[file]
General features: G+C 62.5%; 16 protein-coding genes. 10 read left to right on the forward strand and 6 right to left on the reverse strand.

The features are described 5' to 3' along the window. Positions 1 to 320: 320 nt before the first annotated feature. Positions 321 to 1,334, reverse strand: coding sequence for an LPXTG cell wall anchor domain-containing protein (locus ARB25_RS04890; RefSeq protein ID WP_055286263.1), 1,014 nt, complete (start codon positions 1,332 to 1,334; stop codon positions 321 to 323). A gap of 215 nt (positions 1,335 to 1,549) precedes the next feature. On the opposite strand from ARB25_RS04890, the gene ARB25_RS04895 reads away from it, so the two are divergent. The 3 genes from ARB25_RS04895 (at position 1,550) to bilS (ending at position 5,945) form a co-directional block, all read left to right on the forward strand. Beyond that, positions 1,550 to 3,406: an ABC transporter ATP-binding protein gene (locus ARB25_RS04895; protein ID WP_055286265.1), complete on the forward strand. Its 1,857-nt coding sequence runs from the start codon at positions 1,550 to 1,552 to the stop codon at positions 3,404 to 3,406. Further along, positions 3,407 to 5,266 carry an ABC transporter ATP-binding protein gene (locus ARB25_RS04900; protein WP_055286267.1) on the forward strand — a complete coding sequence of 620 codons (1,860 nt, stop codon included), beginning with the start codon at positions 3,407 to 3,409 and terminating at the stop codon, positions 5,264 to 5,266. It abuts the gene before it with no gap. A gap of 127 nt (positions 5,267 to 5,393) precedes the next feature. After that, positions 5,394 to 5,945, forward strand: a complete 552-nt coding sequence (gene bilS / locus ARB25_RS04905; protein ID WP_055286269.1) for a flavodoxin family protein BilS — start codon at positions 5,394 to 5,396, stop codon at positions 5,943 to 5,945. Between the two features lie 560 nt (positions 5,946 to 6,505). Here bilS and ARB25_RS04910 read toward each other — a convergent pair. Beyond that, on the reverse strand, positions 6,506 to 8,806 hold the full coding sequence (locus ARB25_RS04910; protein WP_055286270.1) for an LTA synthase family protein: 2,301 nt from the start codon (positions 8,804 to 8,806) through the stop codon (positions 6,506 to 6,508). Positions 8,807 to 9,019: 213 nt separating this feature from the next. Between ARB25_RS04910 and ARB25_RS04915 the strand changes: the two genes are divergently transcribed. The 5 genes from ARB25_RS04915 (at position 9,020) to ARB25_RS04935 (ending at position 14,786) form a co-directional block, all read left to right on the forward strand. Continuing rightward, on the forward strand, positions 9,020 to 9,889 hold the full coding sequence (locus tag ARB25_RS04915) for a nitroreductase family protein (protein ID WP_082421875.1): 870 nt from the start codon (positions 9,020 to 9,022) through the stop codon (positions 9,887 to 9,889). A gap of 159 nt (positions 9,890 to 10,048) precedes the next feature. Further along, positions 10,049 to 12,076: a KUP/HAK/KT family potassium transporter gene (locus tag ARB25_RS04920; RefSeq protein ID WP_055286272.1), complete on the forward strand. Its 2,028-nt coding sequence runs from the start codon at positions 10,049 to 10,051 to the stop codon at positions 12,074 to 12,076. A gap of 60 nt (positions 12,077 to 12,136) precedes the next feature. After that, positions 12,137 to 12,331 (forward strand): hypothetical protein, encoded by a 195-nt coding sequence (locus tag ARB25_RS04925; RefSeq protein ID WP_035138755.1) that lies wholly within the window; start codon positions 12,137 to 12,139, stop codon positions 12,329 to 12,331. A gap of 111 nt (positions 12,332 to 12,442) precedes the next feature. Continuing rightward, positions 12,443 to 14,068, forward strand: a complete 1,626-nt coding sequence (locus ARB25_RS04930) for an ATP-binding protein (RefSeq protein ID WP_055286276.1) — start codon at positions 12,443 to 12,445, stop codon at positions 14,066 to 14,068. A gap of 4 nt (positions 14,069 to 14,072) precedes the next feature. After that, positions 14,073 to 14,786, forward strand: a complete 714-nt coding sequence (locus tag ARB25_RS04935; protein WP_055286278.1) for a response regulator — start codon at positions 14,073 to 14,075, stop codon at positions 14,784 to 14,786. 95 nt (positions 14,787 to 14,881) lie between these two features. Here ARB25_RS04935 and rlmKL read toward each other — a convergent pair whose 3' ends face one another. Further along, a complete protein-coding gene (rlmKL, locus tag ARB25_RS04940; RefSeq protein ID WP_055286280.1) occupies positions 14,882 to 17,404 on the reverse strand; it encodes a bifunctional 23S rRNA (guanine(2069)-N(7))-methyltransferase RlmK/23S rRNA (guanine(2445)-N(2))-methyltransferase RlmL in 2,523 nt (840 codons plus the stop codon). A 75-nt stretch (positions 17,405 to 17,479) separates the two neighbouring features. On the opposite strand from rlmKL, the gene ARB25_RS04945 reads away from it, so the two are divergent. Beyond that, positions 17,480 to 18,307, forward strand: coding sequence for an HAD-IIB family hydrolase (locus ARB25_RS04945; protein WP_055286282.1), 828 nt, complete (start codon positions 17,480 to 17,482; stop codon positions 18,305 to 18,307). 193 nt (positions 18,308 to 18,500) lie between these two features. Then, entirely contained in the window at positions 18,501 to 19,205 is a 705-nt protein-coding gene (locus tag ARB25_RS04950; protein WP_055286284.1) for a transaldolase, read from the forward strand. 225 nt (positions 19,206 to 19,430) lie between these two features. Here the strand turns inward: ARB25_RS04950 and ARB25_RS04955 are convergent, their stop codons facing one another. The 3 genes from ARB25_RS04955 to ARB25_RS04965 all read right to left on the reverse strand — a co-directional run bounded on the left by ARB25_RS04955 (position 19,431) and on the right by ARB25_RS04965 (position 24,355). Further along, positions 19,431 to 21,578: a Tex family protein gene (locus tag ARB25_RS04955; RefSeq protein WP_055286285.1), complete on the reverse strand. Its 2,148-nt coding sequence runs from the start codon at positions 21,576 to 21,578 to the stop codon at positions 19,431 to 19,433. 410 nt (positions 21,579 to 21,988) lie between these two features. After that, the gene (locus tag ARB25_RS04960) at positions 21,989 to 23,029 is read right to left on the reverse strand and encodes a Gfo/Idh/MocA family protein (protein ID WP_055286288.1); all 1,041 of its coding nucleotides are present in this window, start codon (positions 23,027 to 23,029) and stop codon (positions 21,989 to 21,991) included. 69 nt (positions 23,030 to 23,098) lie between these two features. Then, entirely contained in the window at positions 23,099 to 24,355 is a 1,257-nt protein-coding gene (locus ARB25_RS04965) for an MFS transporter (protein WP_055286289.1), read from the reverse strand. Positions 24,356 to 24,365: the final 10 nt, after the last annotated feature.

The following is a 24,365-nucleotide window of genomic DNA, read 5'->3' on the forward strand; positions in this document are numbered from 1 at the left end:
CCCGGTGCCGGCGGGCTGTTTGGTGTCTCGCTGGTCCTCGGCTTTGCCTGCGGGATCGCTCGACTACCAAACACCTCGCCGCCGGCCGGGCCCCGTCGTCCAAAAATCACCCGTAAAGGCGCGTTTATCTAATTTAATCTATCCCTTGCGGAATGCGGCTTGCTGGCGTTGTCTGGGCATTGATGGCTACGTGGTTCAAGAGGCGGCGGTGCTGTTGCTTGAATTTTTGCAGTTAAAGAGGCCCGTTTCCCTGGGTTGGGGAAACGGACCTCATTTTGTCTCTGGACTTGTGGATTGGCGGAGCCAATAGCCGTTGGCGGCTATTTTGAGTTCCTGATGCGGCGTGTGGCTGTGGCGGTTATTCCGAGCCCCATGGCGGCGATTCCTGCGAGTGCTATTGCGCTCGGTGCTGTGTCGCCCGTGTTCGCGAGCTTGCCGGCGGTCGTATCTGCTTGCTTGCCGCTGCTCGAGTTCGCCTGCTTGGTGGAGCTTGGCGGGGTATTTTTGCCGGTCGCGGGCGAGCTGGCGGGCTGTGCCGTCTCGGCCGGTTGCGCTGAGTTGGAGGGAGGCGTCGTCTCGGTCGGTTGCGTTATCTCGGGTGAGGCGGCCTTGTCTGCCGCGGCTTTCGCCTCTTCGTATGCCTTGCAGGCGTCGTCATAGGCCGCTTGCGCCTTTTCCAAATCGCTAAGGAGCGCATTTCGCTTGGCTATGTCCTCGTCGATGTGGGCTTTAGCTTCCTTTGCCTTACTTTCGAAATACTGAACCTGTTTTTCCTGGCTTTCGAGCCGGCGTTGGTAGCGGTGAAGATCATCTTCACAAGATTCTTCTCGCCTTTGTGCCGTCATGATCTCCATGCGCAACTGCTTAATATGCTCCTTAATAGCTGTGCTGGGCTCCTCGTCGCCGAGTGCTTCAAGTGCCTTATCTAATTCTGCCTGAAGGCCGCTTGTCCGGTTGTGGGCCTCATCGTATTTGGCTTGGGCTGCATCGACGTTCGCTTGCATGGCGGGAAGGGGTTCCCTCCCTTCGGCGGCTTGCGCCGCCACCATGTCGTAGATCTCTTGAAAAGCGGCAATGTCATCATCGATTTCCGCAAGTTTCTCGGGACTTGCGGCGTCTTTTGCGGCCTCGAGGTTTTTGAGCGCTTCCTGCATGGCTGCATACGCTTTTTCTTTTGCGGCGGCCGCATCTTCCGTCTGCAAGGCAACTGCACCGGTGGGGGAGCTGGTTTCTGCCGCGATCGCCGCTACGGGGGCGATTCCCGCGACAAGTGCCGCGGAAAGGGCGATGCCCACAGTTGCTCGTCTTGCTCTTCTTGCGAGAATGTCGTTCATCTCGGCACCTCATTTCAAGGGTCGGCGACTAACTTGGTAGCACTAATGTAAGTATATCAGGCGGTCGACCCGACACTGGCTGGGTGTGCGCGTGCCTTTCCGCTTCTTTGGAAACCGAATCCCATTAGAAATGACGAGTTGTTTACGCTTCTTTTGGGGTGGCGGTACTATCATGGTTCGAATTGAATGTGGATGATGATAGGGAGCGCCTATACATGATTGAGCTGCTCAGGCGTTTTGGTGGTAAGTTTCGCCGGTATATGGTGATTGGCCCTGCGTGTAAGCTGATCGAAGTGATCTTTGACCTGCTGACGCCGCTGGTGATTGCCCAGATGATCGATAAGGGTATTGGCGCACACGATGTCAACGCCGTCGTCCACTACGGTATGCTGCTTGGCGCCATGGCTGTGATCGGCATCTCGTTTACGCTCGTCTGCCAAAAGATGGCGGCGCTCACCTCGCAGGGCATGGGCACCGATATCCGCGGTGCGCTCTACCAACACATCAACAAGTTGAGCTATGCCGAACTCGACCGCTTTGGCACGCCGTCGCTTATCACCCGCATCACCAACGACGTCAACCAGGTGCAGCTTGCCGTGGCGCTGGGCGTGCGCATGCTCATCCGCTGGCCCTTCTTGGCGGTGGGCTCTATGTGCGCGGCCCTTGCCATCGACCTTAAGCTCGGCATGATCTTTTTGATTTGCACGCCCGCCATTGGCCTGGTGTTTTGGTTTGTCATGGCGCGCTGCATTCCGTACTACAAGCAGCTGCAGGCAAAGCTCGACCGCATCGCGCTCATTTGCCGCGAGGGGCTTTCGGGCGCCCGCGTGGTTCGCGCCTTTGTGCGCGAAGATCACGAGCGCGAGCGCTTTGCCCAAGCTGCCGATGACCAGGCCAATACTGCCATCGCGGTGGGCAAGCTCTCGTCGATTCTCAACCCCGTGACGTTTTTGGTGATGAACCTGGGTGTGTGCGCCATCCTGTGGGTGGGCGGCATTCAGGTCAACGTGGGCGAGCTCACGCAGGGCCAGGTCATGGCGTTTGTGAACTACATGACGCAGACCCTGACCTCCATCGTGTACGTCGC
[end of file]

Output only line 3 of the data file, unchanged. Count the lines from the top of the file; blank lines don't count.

The following is a 24,365-nucleotide window of genomic DNA, read 5'->3' on the forward strand; positions in this document are numbered from 1 at the left end: